Melbourne committee fears Novak Djokovic saga has damaged the city’s international reputation

Melbourne’s elite fear Novak Djokovic fiasco has damaged the city’s international reputation even MORE – after world’s longest lockdown

  • Fears Melbourne’s proud reputation for hosting international events has been damaged
  • Company chief says Novak Djokovic saga was poorly reflected on everyone involved
  • Martine Letts hopes it won’t set a tone for the Australian Open and future events










Melbourne’s reputation as Australia’s premier city for hosting major events has been tarnished by the Novak Djokovic visa debacle, a prominent business executive warned.

The world tennis number one and Australian Open defending champion can still be expelled from the country just days before the start of the Melbourne Grand Slam next Monday.

As Melbourne recovers from the world’s longest lockdown during the Covid-19 pandemic, an organization representing business, academia and the community fears the city could lose its reputation as Australia’s events and sports capital.

Martine Letts, CEO of the Melbourne Committee, said Djokovic’s ongoing controversy over his vaccine exemption has “shown a vengeful and intolerant face of Australia”.

Martine Letts (center) of the Melbourne Committee fears Melbourne’s reputation as Australia’s events and sporting capital has been damaged

She said the saga seemed bad to everyone involved and… showed the need for better partnerships between the private sector and governments in response to the latest Covid-19 Omicron challenge.

“It doesn’t matter who’s right or wrong, [the affair] has shown a vengeful and intolerant face of Australia that we cannot afford if we try to open up to the world again,” Ms Letts told The Age.

“As Australia’s global events and sports capital, we really want to be seen as competent and welcoming as we will be one of the world’s most closed-off jurisdictions in 2020 and 2021.”

She said Melbourne’s reputation has been tarnished by what she described as a “blame game” between different levels of government during the Djokovic saga.

Melbourne’s five million residents have spent 262 days in lockdown since early 2020, the longest period than any other city in the world.

As the hype over the Australia Open mounts, the city is gearing up to host more major events in the coming months, including the Australian Grand Prix and the Melbourne International Comedy Festival.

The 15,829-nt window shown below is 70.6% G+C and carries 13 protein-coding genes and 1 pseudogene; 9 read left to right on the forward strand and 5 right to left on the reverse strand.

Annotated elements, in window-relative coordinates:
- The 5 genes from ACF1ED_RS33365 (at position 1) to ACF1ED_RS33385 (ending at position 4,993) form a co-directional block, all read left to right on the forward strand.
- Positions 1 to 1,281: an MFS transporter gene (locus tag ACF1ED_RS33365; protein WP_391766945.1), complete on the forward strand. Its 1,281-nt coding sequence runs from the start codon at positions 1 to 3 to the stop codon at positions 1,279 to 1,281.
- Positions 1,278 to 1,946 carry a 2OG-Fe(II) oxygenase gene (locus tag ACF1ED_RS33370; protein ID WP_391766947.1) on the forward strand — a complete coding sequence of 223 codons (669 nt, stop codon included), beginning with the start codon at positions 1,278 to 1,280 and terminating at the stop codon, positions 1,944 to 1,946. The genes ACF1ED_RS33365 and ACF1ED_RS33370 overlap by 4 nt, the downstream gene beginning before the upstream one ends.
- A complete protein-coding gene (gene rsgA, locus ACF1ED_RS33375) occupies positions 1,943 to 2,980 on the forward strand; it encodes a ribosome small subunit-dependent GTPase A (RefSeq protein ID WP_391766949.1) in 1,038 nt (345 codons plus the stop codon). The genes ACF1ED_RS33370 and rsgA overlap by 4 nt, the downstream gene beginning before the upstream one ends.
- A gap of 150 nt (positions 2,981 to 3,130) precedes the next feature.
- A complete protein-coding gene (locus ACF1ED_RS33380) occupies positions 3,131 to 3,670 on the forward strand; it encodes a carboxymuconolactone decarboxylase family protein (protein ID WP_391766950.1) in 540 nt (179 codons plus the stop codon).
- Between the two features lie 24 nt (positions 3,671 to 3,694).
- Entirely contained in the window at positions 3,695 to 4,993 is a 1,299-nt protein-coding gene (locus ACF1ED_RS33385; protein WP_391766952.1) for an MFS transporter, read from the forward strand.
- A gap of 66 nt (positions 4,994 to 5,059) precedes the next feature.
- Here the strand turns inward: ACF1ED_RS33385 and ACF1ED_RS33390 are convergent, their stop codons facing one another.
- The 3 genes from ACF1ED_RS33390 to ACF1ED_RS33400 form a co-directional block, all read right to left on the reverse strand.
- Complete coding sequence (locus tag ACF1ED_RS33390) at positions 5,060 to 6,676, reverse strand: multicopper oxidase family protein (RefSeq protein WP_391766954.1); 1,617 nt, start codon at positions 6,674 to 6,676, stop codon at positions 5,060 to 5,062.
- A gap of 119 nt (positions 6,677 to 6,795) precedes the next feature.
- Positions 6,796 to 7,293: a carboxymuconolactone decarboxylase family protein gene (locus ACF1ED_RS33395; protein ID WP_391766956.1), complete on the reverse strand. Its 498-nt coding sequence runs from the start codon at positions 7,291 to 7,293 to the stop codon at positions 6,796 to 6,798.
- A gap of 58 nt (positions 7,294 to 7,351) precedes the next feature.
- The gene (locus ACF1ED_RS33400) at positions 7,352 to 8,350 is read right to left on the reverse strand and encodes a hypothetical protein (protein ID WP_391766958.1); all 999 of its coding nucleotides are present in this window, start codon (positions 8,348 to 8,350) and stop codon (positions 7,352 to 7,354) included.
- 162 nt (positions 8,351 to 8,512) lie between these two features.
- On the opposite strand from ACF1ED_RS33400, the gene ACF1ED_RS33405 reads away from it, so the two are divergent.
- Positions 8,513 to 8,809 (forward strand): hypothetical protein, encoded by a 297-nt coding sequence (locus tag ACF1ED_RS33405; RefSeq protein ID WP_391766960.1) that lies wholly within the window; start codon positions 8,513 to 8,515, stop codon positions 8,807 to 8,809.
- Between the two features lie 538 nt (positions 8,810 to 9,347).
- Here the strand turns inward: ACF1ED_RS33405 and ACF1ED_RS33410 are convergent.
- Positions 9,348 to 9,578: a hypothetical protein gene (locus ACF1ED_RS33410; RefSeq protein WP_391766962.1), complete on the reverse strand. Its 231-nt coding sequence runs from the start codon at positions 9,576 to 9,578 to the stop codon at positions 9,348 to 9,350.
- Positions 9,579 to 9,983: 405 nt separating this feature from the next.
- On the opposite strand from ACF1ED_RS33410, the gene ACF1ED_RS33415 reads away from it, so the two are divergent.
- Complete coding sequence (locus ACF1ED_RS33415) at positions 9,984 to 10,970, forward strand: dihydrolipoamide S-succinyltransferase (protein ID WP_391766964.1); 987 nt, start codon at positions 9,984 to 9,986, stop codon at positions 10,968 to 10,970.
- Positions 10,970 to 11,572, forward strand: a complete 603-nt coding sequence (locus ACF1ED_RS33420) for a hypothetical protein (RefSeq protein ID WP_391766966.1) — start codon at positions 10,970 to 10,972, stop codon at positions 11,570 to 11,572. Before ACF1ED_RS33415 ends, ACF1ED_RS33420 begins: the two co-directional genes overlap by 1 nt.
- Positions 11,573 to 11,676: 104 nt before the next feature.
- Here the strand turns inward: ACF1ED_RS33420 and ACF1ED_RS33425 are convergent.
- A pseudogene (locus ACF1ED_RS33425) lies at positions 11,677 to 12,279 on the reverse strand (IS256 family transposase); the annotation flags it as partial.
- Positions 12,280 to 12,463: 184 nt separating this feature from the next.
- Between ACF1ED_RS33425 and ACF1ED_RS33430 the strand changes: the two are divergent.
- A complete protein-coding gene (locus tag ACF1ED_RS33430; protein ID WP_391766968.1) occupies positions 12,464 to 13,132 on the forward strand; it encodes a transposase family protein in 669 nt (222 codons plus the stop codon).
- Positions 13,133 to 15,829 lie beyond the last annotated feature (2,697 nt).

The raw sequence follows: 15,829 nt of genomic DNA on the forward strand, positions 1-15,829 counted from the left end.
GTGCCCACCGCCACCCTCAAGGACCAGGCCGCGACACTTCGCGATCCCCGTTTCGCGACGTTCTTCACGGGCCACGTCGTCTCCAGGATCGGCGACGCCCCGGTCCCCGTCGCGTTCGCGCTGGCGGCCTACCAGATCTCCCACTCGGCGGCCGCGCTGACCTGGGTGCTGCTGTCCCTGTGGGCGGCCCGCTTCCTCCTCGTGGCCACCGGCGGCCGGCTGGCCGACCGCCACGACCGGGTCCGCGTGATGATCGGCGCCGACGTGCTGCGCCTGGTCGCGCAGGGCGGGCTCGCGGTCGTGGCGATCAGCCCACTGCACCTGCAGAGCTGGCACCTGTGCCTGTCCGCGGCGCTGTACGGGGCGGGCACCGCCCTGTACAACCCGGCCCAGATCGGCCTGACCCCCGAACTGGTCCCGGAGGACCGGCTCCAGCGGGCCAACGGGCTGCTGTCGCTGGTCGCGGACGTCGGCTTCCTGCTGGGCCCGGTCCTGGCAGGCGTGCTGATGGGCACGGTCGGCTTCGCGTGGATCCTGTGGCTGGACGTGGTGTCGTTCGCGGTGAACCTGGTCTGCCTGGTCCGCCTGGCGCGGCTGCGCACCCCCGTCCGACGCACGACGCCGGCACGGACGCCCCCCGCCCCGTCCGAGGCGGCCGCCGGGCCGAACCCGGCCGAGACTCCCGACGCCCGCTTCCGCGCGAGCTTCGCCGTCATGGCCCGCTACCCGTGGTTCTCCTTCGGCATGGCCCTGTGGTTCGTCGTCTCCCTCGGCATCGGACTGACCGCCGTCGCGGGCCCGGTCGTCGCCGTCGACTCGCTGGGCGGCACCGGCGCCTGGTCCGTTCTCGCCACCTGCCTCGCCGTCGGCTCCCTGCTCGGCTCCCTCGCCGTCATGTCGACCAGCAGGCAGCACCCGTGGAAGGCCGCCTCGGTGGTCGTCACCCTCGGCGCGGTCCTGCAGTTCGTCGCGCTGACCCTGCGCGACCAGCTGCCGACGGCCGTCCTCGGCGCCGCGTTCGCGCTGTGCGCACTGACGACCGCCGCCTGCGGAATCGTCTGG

Martine Letts fears the ongoing saga surrounding Novak Djokovic (pictured on Friday) has mirrored badly on everyone involved

Martine Letts fears the ongoing saga surrounding Novak Djokovic (pictured on Friday) has mirrored badly on everyone involved

Melbourne prides itself on its reputation as a host of major events (pictured cricket fans during the Boxing Day Ashes Test in the MCG

Melbourne prides itself on its reputation as a host of major events (pictured cricket fans during the Boxing Day Ashes Test in the MCG

“We cannot let the Australian Open debacle set the tone for the rest of this and future year and leave the door wide open for others to intervene and our [events] crown, which they will take at every opportunity,” warned Mrs. Letts.

The Djokovic saga has divided the world with many tennis fans and current American player Tennys Sandgren calling Australia to lose its grand slam status.

The saga has now entered its second week with immigration secretary Alex Hawke still debating whether or not to use his personal powers to revoke Djokovic’s visa.

Former cricketer Shane Warne is the latest sporting legend to join the debate.

“Novak is a great tennis player and one of the greats of all time. No doubt,” he tweeted Friday.

“But he lied on registration forms, went public when he knew he had Covid and is now facing lawsuits. He has the right not to be stabbed, but Oz has the right to kick him out! Agree?’

Melbourne is known for hosting international events and has spent 262 days in lockdown in the past two years (pictured, an abandoned CBD during the city's sixth lockdown)

Melbourne is known for hosting international events and has spent 262 days in lockdown in the past two years (pictured, an abandoned CBD during the city’s sixth lockdown)

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